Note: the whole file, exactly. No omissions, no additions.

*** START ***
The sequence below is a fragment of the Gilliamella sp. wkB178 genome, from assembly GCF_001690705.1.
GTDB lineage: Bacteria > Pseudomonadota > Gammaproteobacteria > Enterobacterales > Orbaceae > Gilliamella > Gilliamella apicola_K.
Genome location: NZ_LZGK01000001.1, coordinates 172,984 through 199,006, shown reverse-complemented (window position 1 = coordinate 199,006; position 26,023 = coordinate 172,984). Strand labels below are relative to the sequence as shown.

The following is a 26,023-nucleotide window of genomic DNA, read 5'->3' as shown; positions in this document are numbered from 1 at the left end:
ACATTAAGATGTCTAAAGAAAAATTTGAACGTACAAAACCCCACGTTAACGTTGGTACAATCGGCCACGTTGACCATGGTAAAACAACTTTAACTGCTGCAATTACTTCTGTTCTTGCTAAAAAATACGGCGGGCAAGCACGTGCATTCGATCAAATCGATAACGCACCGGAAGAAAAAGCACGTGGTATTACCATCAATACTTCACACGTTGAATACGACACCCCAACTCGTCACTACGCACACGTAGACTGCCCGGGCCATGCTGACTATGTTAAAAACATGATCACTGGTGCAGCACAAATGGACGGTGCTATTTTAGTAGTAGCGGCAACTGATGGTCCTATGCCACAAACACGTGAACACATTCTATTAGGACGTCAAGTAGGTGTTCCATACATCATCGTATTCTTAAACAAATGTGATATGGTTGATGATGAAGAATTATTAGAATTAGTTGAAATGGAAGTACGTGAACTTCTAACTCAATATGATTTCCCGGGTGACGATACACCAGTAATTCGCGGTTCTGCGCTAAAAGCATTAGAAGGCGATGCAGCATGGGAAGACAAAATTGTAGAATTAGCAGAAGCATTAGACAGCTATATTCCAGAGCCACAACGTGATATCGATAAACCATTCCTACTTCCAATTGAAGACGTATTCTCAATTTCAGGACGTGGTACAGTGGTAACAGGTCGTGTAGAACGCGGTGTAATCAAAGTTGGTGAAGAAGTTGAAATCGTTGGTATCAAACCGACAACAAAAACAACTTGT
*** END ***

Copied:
The sequence below is a fragment of the Gilliamella sp. wkB178 genome, from assembly GCF_001690705.1.
GTDB lineage: Bacteria > Pseudomonadota > Gammaproteobacteria > Enterobacterales > Orbaceae > Gilliamella > Gilliamella apicola_K.
Genome location: NZ_LZGK01000001.1, coordinates 172,984 through 199,006, shown reverse-complemented (window position 1 = coordinate 199,006; position 26,023 = coordinate 172,984). Strand labels below are relative to the sequence as shown.

The following is a 26,023-nucleotide window of genomic DNA, read 5'->3' as shown; positions in this document are numbered from 1 at the left end:
ACATTAAGATGTCTAAAGAAAAATTTGAACGTACAAAACCCCACGTTAACGTTGGTACAATCGGCCACGTTGACCATGGTAAAACAACTTTAACTGCTGCAATTACTTCTGTTCTTGCTAAAAAATACGGCGGGCAAGCACGTGCATTCGATCAAATCGATAACGCACCGGAAGAAAAAGCACGTGGTATTACCATCAATACTTCACACGTTGAATACGACACCCCAACTCGTCACTACGCACACGTAGACTGCCCGGGCCATGCTGACTATGTTAAAAACATGATCACTGGTGCAGCACAAATGGACGGTGCTATTTTAGTAGTAGCGGCAACTGATGGTCCTATGCCACAAACACGTGAACACATTCTATTAGGACGTCAAGTAGGTGTTCCATACATCATCGTATTCTTAAACAAATGTGATATGGTTGATGATGAAGAATTATTAGAATTAGTTGAAATGGAAGTACGTGAACTTCTAACTCAATATGATTTCCCGGGTGACGATACACCAGTAATTCGCGGTTCTGCGCTAAAAGCATTAGAAGGCGATGCAGCATGGGAAGACAAAATTGTAGAATTAGCAGAAGCATTAGACAGCTATATTCCAGAGCCACAACGTGATATCGATAAACCATTCCTACTTCCAATTGAAGACGTATTCTCAATTTCAGGACGTGGTACAGTGGTAACAGGTCGTGTAGAACGCGGTGTAATCAAAGTTGGTGAAGAAGTTGAAATCGTTGGTATCAAACCGACAACAAAAACAACTTGT